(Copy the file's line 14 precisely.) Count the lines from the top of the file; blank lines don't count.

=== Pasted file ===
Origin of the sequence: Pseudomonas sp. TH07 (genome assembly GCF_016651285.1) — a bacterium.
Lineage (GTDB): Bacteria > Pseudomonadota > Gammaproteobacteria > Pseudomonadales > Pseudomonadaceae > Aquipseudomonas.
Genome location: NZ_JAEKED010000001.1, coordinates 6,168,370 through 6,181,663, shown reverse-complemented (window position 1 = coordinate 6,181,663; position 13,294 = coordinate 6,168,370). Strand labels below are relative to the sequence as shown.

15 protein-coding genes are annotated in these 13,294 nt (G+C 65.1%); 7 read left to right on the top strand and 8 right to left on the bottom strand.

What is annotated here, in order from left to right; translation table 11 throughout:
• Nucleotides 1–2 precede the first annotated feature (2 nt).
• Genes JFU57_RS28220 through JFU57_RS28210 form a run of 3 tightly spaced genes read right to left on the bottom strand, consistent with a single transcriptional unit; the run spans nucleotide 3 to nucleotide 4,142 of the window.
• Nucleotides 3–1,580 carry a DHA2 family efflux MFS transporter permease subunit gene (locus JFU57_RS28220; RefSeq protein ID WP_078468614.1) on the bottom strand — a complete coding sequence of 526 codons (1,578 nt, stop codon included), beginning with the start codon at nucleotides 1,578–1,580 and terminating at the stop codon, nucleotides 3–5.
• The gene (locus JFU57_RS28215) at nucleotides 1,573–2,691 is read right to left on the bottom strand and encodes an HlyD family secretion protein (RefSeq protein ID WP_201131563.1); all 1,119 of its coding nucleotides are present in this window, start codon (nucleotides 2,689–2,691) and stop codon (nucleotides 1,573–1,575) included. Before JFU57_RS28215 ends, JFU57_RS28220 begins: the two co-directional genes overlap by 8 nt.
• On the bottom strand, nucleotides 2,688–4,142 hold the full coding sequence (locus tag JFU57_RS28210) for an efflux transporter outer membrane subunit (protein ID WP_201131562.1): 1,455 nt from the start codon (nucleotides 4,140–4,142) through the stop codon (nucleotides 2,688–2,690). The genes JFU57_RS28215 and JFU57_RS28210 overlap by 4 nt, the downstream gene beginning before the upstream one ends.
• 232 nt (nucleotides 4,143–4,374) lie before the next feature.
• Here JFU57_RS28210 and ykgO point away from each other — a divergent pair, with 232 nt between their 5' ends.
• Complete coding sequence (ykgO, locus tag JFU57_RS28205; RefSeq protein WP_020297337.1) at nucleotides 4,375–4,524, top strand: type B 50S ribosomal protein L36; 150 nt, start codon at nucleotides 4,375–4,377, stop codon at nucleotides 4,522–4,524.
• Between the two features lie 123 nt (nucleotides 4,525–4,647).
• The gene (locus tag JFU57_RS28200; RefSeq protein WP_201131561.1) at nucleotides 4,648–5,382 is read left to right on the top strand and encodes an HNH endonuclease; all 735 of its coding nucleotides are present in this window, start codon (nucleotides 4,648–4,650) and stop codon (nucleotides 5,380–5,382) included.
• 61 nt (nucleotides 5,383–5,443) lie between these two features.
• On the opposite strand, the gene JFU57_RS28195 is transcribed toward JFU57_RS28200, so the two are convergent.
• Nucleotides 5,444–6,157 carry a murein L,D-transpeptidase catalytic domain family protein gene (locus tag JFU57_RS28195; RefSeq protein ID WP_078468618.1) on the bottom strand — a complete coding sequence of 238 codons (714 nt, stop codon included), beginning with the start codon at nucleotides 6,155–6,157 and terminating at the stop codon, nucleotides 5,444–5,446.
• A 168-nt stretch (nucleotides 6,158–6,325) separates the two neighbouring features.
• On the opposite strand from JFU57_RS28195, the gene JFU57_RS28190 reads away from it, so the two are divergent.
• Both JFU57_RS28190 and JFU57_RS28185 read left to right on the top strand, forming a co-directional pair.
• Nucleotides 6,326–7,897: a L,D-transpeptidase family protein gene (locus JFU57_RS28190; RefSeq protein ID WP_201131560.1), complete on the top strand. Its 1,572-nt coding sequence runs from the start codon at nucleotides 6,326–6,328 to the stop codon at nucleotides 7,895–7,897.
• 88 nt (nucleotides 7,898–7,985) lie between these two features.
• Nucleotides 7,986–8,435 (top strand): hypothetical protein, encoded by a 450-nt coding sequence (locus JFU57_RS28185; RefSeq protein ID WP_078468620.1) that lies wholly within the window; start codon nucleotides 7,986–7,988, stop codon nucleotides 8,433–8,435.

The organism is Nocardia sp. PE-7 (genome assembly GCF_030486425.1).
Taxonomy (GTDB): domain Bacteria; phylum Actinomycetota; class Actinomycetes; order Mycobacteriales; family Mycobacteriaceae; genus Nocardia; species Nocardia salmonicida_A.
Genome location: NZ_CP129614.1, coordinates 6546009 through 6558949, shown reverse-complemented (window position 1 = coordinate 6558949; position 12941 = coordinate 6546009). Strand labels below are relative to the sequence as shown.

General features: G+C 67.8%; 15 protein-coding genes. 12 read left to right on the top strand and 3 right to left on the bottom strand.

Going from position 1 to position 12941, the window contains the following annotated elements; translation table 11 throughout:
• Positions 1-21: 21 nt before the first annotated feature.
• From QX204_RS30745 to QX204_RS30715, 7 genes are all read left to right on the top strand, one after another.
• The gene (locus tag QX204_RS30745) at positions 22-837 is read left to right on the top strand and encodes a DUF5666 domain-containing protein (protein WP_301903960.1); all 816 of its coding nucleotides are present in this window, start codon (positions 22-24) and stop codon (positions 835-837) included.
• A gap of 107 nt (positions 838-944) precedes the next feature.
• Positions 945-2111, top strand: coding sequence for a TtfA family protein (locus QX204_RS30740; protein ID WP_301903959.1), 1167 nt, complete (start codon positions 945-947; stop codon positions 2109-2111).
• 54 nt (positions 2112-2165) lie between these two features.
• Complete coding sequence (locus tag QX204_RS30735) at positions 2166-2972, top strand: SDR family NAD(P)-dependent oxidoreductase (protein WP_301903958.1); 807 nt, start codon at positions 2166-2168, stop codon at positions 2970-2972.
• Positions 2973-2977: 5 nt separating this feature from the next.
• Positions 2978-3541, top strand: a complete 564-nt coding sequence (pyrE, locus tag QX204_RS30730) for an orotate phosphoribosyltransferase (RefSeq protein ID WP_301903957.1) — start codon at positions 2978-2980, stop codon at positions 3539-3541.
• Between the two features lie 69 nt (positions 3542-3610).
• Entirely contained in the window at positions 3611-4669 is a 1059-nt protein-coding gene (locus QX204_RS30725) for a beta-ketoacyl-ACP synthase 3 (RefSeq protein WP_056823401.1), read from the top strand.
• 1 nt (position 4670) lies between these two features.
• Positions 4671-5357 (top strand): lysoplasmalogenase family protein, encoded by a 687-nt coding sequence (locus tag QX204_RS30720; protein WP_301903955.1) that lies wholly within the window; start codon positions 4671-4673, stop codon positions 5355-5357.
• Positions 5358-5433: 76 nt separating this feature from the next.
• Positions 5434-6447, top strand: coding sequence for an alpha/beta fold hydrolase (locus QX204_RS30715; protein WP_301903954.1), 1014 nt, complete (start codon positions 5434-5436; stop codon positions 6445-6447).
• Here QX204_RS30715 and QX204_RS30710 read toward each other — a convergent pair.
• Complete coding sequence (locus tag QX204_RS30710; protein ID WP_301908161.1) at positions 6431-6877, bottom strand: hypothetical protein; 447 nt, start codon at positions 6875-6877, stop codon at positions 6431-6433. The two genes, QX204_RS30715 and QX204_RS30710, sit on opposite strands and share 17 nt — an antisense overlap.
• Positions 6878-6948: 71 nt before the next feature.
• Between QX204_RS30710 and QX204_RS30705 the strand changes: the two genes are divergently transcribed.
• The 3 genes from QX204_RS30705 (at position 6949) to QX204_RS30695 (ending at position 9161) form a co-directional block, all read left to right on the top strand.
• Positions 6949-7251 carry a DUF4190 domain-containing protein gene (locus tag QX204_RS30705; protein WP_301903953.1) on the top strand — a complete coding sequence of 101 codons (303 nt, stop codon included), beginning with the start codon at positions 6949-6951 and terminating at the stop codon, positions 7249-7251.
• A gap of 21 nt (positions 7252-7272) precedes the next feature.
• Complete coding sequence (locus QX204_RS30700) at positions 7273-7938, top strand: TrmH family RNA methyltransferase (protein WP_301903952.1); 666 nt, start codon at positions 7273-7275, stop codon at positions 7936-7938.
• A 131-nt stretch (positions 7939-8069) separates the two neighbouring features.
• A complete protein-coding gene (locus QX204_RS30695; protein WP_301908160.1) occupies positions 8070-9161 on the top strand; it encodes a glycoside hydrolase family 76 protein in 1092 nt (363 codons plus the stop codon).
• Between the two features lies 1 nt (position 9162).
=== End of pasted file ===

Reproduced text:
• Between the two features lie 123 nt (nucleotides 4,525–4,647).